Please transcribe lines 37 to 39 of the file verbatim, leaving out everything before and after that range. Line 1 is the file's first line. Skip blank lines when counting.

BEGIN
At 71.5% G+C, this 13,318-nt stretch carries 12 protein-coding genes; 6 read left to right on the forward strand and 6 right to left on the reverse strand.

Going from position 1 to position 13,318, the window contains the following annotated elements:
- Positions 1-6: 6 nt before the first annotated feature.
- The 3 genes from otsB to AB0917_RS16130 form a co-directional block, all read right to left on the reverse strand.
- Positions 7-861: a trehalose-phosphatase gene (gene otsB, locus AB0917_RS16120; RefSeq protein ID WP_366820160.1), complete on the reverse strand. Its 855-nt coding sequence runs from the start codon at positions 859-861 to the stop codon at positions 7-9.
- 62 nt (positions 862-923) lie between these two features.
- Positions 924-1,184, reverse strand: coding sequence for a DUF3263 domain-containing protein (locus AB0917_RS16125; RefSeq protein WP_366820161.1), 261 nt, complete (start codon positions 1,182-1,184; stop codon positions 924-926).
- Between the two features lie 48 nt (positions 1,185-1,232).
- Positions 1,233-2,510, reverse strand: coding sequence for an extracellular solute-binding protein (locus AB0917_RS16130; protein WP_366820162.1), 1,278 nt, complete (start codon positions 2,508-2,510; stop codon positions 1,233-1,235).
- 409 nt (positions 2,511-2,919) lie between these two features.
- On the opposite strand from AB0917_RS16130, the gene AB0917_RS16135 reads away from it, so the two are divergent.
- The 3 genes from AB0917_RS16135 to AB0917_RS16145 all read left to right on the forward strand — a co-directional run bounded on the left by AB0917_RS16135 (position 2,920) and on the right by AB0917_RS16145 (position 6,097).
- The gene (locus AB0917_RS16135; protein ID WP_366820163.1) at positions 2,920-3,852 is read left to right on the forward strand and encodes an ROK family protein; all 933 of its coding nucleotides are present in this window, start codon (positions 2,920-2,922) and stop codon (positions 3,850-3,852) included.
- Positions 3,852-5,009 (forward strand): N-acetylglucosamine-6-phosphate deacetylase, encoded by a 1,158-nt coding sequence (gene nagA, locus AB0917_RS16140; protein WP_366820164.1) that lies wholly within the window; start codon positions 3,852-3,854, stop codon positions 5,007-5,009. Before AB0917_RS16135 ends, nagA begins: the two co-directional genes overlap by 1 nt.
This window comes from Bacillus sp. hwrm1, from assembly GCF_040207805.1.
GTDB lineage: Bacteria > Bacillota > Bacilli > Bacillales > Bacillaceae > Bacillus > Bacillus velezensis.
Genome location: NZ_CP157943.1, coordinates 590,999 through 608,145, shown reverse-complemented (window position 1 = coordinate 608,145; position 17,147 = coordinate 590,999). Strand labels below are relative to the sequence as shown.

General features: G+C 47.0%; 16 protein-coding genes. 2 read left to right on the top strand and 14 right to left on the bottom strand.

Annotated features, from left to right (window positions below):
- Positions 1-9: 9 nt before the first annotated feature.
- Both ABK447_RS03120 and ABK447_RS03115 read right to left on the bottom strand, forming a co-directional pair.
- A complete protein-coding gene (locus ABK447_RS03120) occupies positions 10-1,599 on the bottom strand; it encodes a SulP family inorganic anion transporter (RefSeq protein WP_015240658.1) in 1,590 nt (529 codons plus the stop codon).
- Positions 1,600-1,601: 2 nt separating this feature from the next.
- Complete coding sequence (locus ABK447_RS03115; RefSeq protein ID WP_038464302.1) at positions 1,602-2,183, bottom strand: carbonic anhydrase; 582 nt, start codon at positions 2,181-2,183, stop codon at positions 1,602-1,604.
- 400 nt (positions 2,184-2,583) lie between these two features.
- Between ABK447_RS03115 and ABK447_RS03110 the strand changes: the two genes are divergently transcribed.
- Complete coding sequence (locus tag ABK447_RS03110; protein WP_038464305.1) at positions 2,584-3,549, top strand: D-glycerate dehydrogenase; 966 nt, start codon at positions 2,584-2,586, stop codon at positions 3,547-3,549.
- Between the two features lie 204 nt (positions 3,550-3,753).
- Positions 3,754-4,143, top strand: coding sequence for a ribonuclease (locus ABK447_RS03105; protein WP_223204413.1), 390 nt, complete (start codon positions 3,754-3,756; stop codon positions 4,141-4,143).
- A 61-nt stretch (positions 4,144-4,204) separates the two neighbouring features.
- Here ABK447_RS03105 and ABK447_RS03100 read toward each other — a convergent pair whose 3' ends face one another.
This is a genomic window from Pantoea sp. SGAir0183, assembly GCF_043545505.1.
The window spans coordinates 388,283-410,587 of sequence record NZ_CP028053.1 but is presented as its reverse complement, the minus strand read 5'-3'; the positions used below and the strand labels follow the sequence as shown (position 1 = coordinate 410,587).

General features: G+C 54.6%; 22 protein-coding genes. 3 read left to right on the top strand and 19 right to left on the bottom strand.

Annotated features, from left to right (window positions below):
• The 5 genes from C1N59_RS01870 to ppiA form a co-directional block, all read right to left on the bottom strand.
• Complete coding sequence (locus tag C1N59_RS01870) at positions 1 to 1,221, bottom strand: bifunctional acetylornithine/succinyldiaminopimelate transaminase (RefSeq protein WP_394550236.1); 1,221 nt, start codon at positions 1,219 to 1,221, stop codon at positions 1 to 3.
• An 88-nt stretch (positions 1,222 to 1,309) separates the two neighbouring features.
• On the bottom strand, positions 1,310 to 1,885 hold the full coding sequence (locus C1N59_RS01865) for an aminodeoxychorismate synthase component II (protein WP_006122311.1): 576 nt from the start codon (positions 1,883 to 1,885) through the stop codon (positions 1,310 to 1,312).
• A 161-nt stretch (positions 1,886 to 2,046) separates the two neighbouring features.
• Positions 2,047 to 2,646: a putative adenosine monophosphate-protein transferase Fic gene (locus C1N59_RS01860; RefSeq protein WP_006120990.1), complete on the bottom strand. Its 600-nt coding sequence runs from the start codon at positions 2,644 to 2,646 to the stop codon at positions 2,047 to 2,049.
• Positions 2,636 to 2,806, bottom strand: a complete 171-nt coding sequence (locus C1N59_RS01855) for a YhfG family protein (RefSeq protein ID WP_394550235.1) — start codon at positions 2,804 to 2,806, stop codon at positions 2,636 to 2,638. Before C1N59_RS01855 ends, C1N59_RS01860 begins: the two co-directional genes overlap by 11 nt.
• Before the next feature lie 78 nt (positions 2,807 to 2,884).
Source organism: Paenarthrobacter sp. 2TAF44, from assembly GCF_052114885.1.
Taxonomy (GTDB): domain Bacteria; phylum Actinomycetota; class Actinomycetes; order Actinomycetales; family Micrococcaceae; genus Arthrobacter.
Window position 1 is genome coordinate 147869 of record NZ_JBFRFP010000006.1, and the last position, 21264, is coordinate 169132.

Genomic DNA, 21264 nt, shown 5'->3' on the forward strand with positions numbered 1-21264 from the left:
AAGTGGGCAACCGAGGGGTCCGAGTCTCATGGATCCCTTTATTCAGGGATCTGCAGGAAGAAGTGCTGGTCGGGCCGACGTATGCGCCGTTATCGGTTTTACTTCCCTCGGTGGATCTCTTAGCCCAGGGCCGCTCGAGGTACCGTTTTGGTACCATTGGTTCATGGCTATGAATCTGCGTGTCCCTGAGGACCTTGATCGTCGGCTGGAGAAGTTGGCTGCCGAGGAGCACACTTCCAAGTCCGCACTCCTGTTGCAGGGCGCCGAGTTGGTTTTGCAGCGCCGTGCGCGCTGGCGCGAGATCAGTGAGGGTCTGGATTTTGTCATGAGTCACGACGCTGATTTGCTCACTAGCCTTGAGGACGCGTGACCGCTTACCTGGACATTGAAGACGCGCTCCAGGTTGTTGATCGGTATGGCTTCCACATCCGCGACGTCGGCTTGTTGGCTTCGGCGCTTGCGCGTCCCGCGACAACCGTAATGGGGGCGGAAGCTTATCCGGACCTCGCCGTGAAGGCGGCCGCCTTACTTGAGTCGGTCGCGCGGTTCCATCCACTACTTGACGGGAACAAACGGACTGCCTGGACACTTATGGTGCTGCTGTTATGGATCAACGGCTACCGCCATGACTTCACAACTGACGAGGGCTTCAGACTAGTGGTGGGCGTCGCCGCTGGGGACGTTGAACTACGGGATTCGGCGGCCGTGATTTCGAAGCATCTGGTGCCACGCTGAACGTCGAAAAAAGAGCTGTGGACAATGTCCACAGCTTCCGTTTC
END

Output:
• Complete coding sequence (locus tag C1N59_RS01870) at positions 1 to 1,221, bottom strand: bifunctional acetylornithine/succinyldiaminopimelate transaminase (RefSeq protein WP_394550236.1); 1,221 nt, start codon at positions 1,219 to 1,221, stop codon at positions 1 to 3.
• An 88-nt stretch (positions 1,222 to 1,309) separates the two neighbouring features.
• On the bottom strand, positions 1,310 to 1,885 hold the full coding sequence (locus C1N59_RS01865) for an aminodeoxychorismate synthase component II (protein WP_006122311.1): 576 nt from the start codon (positions 1,883 to 1,885) through the stop codon (positions 1,310 to 1,312).